By: Maria Gomez
Certified Veterinary Technician at Pet Poison Helpline
There have been very few events in my 7-year stint as an ‘In-Home’ pet sitter that have resulted in any kind of toxicity or at the very least, a dietary indiscretion. Mico is a healthy, young, adult Pit mix that I have only stayed with three times in the last year. He is a very sweet, albeit rambunctious, dog that loves his food….and my food….and anyone’s food. He’s been prone to getting into garbages, counter surfing, chewing bags, and from time to time, I have seen him take an interest in getting into the bathroom and digging around for anything to chew on… like my garment bag that contains all of my toiletries, skin, and hair products.
During one of my stays with him, I had left the house for a few hours to get some work done. Considering my previous knowledge, I had made sure to close the bathroom door but this particular door wasn’t latching all the way. I did notice this but I closed the door the best I could and let Mico to enjoy his time alone, free to roam about the house. Upon returning, I found that he’d pushed the bathroom door open, chewed a large hole into my closed garment bag, and had taken out several make-up items and chewed up some pencils. “Arrrgh! Mico!!” So after my initial moment of irritation, I thought, ‘eh, no biggie. whatever-he’s a big guy, any particles he ate will just be pooped through’. I was home for the next several hours, ate dinner, watched a movie, and prepared to head out with some friends for the night. This past December was so bitter cold that many dogs could not get out for ample exercise and this case was no different. So, I can’t really blame Mico for having ‘cabin fever’ but I had to prepare for the worst.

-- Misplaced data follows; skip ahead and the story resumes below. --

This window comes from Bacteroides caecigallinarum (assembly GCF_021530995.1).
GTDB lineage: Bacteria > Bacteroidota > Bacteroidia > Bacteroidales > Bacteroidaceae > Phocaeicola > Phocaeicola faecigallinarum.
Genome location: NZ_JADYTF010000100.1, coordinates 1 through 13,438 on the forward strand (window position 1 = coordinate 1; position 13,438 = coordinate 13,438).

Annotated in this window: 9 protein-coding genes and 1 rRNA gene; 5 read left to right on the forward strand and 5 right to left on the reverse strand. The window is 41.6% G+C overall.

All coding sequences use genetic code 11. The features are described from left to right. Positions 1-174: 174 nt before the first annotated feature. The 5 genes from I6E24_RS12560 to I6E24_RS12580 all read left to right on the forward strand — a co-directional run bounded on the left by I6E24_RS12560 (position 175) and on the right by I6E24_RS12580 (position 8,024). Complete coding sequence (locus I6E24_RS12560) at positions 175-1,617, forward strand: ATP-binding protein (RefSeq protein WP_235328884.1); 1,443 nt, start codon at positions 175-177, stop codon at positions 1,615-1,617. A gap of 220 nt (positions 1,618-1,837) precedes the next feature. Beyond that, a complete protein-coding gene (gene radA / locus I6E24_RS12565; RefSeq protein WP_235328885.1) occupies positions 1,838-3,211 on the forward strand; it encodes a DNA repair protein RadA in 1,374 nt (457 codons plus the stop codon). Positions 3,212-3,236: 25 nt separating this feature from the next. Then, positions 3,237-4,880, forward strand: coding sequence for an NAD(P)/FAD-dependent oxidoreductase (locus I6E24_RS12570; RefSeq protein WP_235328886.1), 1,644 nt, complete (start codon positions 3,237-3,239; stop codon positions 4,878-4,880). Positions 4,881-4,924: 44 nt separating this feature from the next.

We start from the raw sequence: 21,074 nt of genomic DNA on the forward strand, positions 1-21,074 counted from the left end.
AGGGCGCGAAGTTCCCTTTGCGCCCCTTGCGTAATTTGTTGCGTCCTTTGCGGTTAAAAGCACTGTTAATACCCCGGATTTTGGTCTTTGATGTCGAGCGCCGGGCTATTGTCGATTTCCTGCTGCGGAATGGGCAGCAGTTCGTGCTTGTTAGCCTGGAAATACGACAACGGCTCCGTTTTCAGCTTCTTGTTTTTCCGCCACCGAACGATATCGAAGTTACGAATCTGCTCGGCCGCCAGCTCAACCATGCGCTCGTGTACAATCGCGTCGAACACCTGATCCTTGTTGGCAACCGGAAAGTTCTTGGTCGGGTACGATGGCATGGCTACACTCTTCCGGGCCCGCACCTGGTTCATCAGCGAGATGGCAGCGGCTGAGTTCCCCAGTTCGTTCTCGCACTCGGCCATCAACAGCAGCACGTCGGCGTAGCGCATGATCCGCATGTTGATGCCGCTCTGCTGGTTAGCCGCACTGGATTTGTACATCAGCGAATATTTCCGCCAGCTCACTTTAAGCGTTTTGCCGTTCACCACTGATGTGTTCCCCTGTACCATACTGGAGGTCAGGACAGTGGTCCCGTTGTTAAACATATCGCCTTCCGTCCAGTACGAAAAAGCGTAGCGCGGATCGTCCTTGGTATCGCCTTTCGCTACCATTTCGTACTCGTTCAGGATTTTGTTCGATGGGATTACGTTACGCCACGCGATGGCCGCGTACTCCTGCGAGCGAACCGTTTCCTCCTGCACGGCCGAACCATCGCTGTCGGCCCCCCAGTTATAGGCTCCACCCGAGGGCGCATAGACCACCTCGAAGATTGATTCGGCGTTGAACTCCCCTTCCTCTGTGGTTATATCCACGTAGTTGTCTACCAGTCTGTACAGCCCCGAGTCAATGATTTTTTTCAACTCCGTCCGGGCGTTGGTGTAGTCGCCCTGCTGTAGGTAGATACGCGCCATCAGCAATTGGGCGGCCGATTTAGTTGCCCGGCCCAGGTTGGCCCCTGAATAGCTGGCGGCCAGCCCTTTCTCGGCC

I had secluded Mico to the spare bedroom in the past and he usually does fine in there. He hangs out on the bed, chews his toys, and I always remember to give him a few treats when I leave to satiate him while I’m gone. I came back home a few hours later and I let Mico out of the bedroom. He seemed to be fairly normal but he was drinking a ton of water-more than he normally would considering it was Winter and he’d not been running around. Upon further examination of his bedroom, I found that he’d barged his way into the closet and there were several wrappers on the bed along with an empty jar of some very expensive facial cream and half a chewed up tube of toothpaste. I noticed the closet doors were open and although there would normally be absolutely nothing for him to eat in there, it was right before Christmas so there had been quite a few large bars of chocolate in bags that were being given as gifts. *sigh* Now, this was no ordinary chocolate…no no. This was 85% dark, 66% dark, Special Dark Chocolate, and so forth. All chocolate has Theobromine in it which can cause an effect on the Central Nervous System, Gastrointestinal Tract, the heart, and the blood pressure. The darker the chocolate, the more the theobromine. I already knew how to figure out Theobromine doses to determine toxicity so I just ran the numbers to see what needed to happen. It was a little higher than I’d like to see and I did find that Mico had vomited all over his owner’s nice rug with big chunks of chocolate seen. ‘Yay Mico!!” So I let him just relax overnight and I would see how he did in the morning. Fortunately the face cream contained no harmful ingredients and the toothpaste was almost empty as it was. There was fluoride in the toothpaste but there wasn’t enough in it to cause any issues for him.
The next day he did quite well; ate his food like normal, pooped normally, and soon went back to being his crazy Mico self. I learned I could take as many precautions as I could but sometimes you just don’t know all the facts or presume that ‘There’s no way he could get into this’. Oh believe me, if there’s one thing my years at Pet Poison Helpline has taught me, it’s that for dogs, there is always a way.